It seems to me that it would be perfectly possible to get stars with planets like ours that aren’t in a giant group of millions of other stars, and as far as I can see the rest of the galaxy isn’t of any particular benefit to us (in the broad sense of “us”). But I don’t know a lot.
What’s the reason there are so many galaxies and are there in fact stars that form outside such large groups?
I agree, but that’s not what I meant. Let me try again:
What’s the reason there are galaxies at all and not just stars spread around more individually? I gather stars tend to form all close and cozy, but why?
As for the “do we need them” question: would there be any positive or negative influences on the formation or planets if stars just formed “individually”, and the same question for potential life on those planets.
Once gravity brings two stars close together, the two of them start pulling harder on other stars. Lather, rinse, repeat.
We actually seem the same pattern, from the atom to planet systems to solar systems to galaxies. It’s my guess that the big bang started off unbalanced and clustered, and the universe has followed suit ever since.
The large-scale structure of the universe resembles a sink full of soap bubbles. There are enormous voids separated by by thin walls and filaments of higher density. Galaxies are found in the high-density walls and filaments.
The vacuum of space inside our galaxy seems pretty empty compared to Earth, but actually it contains lots of gas and dust. But space in the enormous voids between galaxies is REALLY empty … on the order of one atom per square meter.
The universe is like this mostly because of gravity. If you start out with matter roughly evenly distributed throughout the universe, random chance will result in some areas that are slightly denser than others. A slightly denser area will have a slightly higher gravitational pull, which will suck more material in from surrounding areas. Over millions of years dense areas will get much more dense and sparse areas will get much less dense.
It’s unlikely that a star could form in the intergalactic voids. The atoms there are just too diffuse.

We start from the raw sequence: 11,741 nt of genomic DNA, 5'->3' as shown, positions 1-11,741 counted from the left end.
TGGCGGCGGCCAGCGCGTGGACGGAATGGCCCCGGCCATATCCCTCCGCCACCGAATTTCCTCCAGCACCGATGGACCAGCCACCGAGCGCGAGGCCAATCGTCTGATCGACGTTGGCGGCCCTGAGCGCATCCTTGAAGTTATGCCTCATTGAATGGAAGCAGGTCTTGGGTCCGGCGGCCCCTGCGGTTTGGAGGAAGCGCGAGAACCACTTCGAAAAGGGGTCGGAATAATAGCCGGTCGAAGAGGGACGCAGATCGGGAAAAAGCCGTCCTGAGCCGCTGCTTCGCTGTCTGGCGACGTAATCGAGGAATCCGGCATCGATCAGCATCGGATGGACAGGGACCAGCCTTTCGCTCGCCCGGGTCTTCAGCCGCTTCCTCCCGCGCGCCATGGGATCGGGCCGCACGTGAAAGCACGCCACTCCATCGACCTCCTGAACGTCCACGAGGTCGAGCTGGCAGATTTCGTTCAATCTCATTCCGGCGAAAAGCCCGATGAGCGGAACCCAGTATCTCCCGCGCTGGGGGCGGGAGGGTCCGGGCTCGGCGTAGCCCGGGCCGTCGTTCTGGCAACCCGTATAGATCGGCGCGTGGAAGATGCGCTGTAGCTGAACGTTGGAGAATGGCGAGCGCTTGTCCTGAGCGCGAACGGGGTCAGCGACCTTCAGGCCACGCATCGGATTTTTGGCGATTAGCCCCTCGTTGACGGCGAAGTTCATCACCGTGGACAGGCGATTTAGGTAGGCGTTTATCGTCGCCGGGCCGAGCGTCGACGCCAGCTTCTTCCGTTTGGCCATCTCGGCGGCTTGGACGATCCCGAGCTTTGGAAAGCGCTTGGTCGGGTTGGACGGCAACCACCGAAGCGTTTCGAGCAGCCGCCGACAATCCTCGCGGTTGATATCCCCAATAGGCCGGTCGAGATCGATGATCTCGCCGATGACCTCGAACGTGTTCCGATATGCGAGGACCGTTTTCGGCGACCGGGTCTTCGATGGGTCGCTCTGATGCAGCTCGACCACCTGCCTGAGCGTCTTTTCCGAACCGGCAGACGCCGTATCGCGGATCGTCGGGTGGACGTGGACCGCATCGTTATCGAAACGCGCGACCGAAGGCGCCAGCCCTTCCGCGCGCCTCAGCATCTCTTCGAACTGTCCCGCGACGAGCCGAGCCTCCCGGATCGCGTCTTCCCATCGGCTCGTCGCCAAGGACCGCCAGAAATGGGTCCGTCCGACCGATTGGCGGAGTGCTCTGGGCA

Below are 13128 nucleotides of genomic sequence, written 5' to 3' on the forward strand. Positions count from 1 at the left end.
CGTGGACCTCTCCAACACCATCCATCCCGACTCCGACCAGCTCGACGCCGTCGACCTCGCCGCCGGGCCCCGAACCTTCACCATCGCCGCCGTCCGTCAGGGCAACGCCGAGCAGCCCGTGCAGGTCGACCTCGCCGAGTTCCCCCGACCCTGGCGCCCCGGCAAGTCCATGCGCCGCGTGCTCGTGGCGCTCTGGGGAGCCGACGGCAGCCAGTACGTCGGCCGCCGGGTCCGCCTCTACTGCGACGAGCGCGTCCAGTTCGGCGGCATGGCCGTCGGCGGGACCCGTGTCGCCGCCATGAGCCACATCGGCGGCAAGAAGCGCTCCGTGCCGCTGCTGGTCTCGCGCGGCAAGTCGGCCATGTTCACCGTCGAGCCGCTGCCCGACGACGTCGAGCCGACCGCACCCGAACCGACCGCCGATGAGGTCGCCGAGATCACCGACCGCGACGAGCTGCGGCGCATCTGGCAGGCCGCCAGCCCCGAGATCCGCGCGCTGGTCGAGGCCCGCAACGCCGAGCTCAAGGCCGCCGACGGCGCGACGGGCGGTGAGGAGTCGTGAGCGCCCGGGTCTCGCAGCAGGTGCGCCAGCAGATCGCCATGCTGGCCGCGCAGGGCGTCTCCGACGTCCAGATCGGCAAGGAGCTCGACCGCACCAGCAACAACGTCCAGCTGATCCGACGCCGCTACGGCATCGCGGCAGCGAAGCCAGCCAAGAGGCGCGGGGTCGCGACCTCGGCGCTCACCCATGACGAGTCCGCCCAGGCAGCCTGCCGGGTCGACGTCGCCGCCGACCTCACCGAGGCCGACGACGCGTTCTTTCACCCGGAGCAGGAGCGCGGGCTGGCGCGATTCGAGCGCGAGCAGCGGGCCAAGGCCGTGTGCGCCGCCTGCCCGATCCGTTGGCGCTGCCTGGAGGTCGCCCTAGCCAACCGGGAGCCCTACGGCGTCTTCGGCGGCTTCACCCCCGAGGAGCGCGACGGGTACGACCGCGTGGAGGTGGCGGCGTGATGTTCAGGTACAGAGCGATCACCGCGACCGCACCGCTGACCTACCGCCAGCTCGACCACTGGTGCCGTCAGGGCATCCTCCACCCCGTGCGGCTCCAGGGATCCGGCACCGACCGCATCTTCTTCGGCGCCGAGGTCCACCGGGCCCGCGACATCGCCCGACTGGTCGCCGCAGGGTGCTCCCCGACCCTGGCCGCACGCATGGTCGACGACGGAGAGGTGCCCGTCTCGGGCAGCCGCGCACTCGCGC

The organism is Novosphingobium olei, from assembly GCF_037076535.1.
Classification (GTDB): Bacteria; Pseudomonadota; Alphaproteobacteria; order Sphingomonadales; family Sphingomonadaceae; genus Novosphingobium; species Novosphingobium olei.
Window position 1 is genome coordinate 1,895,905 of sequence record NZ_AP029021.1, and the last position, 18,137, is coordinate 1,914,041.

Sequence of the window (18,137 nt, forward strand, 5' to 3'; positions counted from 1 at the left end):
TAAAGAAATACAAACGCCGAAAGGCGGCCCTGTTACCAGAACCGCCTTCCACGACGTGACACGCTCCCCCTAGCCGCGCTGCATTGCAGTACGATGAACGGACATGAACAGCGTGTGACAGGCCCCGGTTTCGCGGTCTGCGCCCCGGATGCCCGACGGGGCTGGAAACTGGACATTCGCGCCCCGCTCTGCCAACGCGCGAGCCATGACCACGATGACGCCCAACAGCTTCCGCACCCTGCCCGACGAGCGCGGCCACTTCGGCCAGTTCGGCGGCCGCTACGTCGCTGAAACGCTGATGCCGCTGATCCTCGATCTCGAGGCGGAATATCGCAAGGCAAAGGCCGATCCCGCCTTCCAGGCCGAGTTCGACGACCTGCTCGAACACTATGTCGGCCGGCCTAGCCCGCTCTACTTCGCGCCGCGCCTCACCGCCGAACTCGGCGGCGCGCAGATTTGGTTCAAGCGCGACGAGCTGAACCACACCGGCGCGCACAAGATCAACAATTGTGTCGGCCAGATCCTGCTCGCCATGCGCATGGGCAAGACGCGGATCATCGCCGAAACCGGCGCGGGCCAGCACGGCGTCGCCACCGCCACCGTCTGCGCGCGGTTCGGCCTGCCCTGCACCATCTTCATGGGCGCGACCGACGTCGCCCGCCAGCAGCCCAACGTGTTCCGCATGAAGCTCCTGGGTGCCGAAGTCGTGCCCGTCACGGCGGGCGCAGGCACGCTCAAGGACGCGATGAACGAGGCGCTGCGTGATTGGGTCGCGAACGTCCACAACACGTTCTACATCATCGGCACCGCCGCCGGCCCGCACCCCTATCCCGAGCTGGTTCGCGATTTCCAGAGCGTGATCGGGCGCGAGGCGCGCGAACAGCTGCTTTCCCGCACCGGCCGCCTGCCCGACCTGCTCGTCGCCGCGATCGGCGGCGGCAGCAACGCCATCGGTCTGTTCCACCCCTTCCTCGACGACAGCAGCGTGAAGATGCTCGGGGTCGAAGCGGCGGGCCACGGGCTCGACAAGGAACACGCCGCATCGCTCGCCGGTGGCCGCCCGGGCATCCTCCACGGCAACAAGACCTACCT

To add another factor: it’s widely believed that star formation is at least partly driven by the influence of nearby stars and galactic events. The spiral arms of the galaxies are essentially pressure waves moving through dust and gas and sometimes that pressure gives a little extra nudge to stars that are slowly collapsing due to gravity. Supernovae can also create pressure waves to with star formation. At the very least, galaxies help keep dust and gas in relative proximity, rather than evenly spread throughout millions of light years.
And terrestrial planets absolutely require galaxies or other star clusters. If elements heavier than hydrogen require stellar fusion to form, then a terrestrial planet requires multiple stars to form. You need one star to form and die so that you can get the carbon, oxygen, iron, etc. Then you need a second star to form and collect up the remnants of the old star. If you’re deep in intergalactic space, you’ll be too far away from any second star.
Galaxies do sometimes crash into each other. (Andromeda is on a collision course with our Milky Way, in fact) It might be possible, even probable, for some stars to get flung off into the intergalactic voids when that happens.
and then comes dark matter.
while certainly it is likely that stars and galaxies formed from small lumps getting bigger, there is a fundamental question as to where the small lumps came from. This figure supplies the answer: http://map.gsfc.nasa.gov/media/080999/index.html
That is one impressive plot! As I understand it, that plot shows that the quantum uncertainies that must exist everywhere at all times including during there expansion phase of the universe have been stretched out to cover the entire visible universe. When you are looking at the WMAP image, you are looking at the uncertainty principle writ large.
As for dark matter, realize that galaxies can’t exist as is. The rotation of galaxies would spin out many of the stars in short order. Gravity is too weak to hold the galaxy together. The inconvenient fact that galaxies do exist in spite of what Sir Newton says is strong evidence that dark matter exists. So, yes gravity pulls things together (most of the time), but a careful examination of the details shows it isn’t the whole answer.